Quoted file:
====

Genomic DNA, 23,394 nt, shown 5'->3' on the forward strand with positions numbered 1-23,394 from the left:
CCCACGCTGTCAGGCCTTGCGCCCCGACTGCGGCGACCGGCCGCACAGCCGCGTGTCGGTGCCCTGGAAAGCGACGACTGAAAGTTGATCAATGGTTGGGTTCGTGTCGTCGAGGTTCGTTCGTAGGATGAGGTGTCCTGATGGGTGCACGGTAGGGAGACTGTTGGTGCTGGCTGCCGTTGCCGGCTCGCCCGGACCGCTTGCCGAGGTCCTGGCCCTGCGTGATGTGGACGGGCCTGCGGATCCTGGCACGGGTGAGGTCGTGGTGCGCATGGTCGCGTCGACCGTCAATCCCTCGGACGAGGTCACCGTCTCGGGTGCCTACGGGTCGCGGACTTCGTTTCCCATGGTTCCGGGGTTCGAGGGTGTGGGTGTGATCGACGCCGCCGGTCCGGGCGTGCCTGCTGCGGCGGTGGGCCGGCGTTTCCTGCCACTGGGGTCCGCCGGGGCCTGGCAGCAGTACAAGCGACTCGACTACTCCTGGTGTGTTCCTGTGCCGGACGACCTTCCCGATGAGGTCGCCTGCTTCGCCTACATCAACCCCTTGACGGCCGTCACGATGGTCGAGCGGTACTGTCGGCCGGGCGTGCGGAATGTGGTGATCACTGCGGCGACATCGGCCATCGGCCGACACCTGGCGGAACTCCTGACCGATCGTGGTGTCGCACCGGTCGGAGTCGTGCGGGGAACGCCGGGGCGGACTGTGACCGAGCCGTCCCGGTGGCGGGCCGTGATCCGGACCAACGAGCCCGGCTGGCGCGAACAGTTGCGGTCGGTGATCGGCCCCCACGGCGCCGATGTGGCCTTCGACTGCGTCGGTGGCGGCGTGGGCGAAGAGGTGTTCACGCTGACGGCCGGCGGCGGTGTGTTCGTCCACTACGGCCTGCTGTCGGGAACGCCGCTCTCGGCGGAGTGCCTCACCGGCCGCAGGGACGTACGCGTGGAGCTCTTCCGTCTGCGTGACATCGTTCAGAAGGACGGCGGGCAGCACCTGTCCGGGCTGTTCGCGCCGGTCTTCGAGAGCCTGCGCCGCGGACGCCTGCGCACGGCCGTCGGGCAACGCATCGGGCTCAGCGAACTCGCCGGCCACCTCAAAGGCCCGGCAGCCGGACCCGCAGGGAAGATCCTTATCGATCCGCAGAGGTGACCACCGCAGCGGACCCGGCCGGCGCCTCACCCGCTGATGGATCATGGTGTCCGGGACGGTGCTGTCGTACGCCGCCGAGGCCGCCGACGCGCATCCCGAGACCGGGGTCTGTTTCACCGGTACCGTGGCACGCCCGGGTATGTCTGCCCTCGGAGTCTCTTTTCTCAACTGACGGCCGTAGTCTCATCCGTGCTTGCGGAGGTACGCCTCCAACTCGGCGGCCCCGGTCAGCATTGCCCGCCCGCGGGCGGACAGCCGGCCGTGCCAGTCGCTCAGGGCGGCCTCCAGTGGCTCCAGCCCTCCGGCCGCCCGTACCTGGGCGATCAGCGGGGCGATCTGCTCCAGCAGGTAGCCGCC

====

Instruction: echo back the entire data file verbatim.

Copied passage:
Genomic DNA, 23,394 nt, shown 5'->3' on the forward strand with positions numbered 1-23,394 from the left:
CCCACGCTGTCAGGCCTTGCGCCCCGACTGCGGCGACCGGCCGCACAGCCGCGTGTCGGTGCCCTGGAAAGCGACGACTGAAAGTTGATCAATGGTTGGGTTCGTGTCGTCGAGGTTCGTTCGTAGGATGAGGTGTCCTGATGGGTGCACGGTAGGGAGACTGTTGGTGCTGGCTGCCGTTGCCGGCTCGCCCGGACCGCTTGCCGAGGTCCTGGCCCTGCGTGATGTGGACGGGCCTGCGGATCCTGGCACGGGTGAGGTCGTGGTGCGCATGGTCGCGTCGACCGTCAATCCCTCGGACGAGGTCACCGTCTCGGGTGCCTACGGGTCGCGGACTTCGTTTCCCATGGTTCCGGGGTTCGAGGGTGTGGGTGTGATCGACGCCGCCGGTCCGGGCGTGCCTGCTGCGGCGGTGGGCCGGCGTTTCCTGCCACTGGGGTCCGCCGGGGCCTGGCAGCAGTACAAGCGACTCGACTACTCCTGGTGTGTTCCTGTGCCGGACGACCTTCCCGATGAGGTCGCCTGCTTCGCCTACATCAACCCCTTGACGGCCGTCACGATGGTCGAGCGGTACTGTCGGCCGGGCGTGCGGAATGTGGTGATCACTGCGGCGACATCGGCCATCGGCCGACACCTGGCGGAACTCCTGACCGATCGTGGTGTCGCACCGGTCGGAGTCGTGCGGGGAACGCCGGGGCGGACTGTGACCGAGCCGTCCCGGTGGCGGGCCGTGATCCGGACCAACGAGCCCGGCTGGCGCGAACAGTTGCGGTCGGTGATCGGCCCCCACGGCGCCGATGTGGCCTTCGACTGCGTCGGTGGCGGCGTGGGCGAAGAGGTGTTCACGCTGACGGCCGGCGGCGGTGTGTTCGTCCACTACGGCCTGCTGTCGGGAACGCCGCTCTCGGCGGAGTGCCTCACCGGCCGCAGGGACGTACGCGTGGAGCTCTTCCGTCTGCGTGACATCGTTCAGAAGGACGGCGGGCAGCACCTGTCCGGGCTGTTCGCGCCGGTCTTCGAGAGCCTGCGCCGCGGACGCCTGCGCACGGCCGTCGGGCAACGCATCGGGCTCAGCGAACTCGCCGGCCACCTCAAAGGCCCGGCAGCCGGACCCGCAGGGAAGATCCTTATCGATCCGCAGAGGTGACCACCGCAGCGGACCCGGCCGGCGCCTCACCCGCTGATGGATCATGGTGTCCGGGACGGTGCTGTCGTACGCCGCCGAGGCCGCCGACGCGCATCCCGAGACCGGGGTCTGTTTCACCGGTACCGTGGCACGCCCGGGTATGTCTGCCCTCGGAGTCTCTTTTCTCAACTGACGGCCGTAGTCTCATCCGTGCTTGCGGAGGTACGCCTCCAACTCGGCGGCCCCGGTCAGCATTGCCCGCCCGCGGGCGGACAGCCGGCCGTGCCAGTCGCTCAGGGCGGCCTCCAGTGGCTCCAGCCCTCCGGCCGCCCGTACCTGGGCGATCAGCGGGGCGATCTGCTCCAGCAGGTAGCCGCC